It’s a great place all year round and the visitors centre is free, with helpful staff and volunteers. They also have a great little RSPB shop and café, serving teas and light meals using locally sourced ingredients. There’s also their Discovery Centre and Wild Zone for families, and they have guided walks throughout the year
One of England’s designated Areas of Outstanding Natural Beauty
We are lucky enough to have two AONB’s in Suffolk! See our other post here on the Dedham Vale AONB
Back to the coastal one! This stretches all the way from Lowestoft down to the River Sour, meeting up with the Dedham Vale, providing us with stunning heathland, reed beds, salt-marsh and mud-flats
It’s landscape also features the estuaries of five Suffolk rivers; four of which we named Barns after here at Woodfarm; Alde, Deben, Orwell and Stour, as well as the river Blyth
We are very fortunate to have not one but two of Englands 33 AONB’s right on our doorstep
The Dedham Vale and Stour Valley sits on the Suffolk/ Essex border. The gentle River Stour (so good we named a barn after it) and its hedged water meadows, copses and riverbank willows, form a landscape, widely thought to represent the best of the farmed English countryside
Lots of rambling meadows, rolling fields and abundant open marshland, many of which are recognised the world over as ‘Constable Country’ with nearby Flatford and Dedham, arguably being the jewel in the crown of this beautiful area
The designated area goes from Manningtree, through the aforementioned, to Bures
Mickfield Meadow is a stunning flower-rich hay meadow that has never been sprayed or fertilised. As a result it contains a host of wildflowers, many of which are now scarce in Suffolk. To maintain this rich flora, the meadow is managed by a summer hay cut and then grazing the late summer growth.
The unusual mix of plants growing here adds to its botanical interest. In parts of the meadow you can see goldilocks buttercup and the low growing wood anemone – both plants more usually associated with ancient woodlands. In the wetter parts look for marshland flowers like ragged-robin, meadowsweet and the beautiful snake’s head fritillary – one of only four sites in Suffolk where it can still be found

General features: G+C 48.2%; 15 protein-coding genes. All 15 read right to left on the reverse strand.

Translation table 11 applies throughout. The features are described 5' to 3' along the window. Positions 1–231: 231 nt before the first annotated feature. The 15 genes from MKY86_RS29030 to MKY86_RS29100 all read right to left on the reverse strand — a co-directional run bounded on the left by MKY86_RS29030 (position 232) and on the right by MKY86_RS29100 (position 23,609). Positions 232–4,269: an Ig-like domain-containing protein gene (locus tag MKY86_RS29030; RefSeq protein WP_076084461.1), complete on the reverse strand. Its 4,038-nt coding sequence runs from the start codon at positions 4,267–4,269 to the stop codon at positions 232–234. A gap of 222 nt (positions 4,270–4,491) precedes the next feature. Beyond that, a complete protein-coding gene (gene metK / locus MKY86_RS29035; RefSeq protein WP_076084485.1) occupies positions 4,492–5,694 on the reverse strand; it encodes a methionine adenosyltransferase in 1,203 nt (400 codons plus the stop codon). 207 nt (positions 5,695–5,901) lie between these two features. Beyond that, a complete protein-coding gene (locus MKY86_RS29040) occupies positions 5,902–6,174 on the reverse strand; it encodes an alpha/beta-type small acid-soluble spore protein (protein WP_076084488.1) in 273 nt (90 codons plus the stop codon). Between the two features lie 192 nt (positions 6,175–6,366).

Dogs on leads welcome
An RSPB reserve on what is one of the few remnants of the ancient woodland that used to cover East Anglia
They manage it using traditional coppicing, which means that the wood has a wide variety of birds, plants and mammals
Head over early on a spring morning to hear the chorus of up to 20 species of bird, including the rich, musical song of the nightingale. Bring your wellies as the woods can be muddy
No dogs allowed, except registered assistance dogs
FREE entry but they rely on donations so do dig into your pockets
My favourite river in Suffolk
The Stour stretches all the way from Sudbury, out through the meandering Suffolk countryside of Bures, Wormingford, Nayland, Stratford St Mary, Dedham and then to Mistley and Manningtree where it heads out to the sea. Admittedly it’s now ventured across the border into Essex but it’s still beautiful. The river path is full of stunning landscapes and the river itself makes for some wonderful boating. This stretch is my favourite kayak route
Possibly the most breathtaking part of the journey and closest to Woodfarm is the bit between Dedham and Flatford, with beautiful scenery and old houses, culminating in the National Trust site at Flatford
From its source river, the Gipping, Orwell heads out to the sea on the Suffolk coast
We have named all the barns in the meadow after local Suffolk rivers; Alde, Deben, Gipping, Orwell and Stour. The River Gipping is the source river for the River Orwell (the barn next door!), and also hooks up with the river Stour
Charles Dickens wrote about the Gipping and Orwell rivers and the latter is where the writer Eric Blair took his pen name ‘George Orwell’ from after his love of the river and the area
The River Gipping is the name given to the River Orwell above its tidal limit
The River Gipping flows through Stowmarket to Stoke Bridge in Ipswich via Needham Market, around 4 miles from Woodfarm
We have named all the barns in the meadow after local Suffolk rivers; Alde, Deben, Gipping, Orwell and Stour. The River Gipping is the source river for the River Orwell (the barn next door!), starting in nearby Mendlesham Green and was altered with the addition of 15 locks between Ipswich and Stowmarket. In recent years the navigation, as this section was known, has undergone restoration and offers a great walk known as ‘The Gipping Way’, which uses the towpath for most of its route
Charles Dickens wrote about the rivers Gipping and Orwell